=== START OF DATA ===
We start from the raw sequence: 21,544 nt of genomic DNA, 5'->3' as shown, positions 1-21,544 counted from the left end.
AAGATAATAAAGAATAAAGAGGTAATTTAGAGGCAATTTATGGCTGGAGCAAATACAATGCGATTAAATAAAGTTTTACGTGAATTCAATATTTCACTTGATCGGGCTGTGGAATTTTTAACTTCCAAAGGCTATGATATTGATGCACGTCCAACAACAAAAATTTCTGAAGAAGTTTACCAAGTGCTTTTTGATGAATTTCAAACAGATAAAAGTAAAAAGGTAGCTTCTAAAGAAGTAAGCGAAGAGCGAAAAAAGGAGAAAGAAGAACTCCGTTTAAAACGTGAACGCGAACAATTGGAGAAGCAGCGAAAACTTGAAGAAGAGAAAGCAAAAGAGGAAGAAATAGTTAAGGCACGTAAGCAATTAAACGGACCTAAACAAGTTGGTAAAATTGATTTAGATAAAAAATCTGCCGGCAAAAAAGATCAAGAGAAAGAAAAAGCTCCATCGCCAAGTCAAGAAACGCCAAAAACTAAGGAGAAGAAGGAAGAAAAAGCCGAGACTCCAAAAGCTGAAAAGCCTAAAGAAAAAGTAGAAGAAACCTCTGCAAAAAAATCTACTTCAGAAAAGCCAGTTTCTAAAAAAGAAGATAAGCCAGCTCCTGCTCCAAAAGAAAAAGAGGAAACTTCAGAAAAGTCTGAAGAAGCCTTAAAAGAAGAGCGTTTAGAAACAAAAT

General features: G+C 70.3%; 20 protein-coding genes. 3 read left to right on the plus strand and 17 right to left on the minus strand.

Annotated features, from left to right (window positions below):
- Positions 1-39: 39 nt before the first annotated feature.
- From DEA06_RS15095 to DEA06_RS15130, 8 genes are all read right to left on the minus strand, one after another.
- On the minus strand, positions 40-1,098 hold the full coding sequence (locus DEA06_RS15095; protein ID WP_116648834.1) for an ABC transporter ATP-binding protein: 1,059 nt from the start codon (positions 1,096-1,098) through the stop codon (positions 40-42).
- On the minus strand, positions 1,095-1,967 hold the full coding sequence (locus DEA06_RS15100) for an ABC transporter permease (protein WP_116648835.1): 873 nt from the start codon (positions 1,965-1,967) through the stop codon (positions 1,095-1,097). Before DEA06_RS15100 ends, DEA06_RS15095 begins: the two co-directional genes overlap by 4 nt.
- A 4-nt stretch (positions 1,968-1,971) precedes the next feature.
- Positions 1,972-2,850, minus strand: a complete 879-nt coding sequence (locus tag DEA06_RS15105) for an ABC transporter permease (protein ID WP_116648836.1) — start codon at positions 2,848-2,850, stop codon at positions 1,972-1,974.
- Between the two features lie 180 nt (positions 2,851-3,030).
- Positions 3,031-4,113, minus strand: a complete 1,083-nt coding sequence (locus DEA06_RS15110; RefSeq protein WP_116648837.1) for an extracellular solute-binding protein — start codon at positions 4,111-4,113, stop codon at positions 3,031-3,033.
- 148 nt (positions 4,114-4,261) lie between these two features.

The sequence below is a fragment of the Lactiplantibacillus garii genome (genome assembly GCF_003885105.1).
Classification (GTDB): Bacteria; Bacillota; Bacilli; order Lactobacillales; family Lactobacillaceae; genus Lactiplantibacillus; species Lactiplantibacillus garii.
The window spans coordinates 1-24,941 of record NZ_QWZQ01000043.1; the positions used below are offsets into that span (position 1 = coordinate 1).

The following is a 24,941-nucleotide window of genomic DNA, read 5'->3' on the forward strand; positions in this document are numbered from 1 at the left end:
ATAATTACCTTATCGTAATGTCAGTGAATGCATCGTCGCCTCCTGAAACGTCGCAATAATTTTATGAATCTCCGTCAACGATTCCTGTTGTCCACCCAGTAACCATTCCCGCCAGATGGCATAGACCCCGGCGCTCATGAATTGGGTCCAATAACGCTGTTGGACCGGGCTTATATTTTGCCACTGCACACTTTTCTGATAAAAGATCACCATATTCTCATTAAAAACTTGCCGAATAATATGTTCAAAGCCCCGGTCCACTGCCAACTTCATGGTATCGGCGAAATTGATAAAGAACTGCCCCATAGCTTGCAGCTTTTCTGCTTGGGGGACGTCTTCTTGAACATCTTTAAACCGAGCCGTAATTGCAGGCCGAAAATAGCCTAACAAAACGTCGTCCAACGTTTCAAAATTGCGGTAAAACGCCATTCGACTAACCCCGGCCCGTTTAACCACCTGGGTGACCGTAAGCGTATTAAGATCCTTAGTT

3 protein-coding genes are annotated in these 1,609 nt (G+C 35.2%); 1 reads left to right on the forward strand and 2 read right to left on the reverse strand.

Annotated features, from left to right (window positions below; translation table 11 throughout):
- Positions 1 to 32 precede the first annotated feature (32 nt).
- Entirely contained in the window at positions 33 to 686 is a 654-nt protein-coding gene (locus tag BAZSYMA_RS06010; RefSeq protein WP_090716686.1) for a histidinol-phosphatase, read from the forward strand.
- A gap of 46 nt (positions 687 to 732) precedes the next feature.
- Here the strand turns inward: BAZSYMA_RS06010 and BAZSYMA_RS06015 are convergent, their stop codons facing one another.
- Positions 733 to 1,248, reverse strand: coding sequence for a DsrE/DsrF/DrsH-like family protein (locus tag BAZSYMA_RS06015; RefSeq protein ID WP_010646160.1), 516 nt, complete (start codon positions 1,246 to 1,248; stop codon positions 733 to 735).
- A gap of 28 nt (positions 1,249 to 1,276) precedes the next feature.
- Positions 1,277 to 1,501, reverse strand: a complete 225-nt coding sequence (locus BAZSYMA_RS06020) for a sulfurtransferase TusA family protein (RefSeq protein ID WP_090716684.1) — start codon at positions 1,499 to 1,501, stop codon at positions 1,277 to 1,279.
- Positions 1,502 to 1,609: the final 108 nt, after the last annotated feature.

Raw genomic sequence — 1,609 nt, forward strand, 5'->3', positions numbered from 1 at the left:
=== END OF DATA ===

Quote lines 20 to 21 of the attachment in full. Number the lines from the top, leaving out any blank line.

Annotated features, from left to right (window positions below; translation table 11 throughout):
- Positions 1 to 32 precede the first annotated feature (32 nt).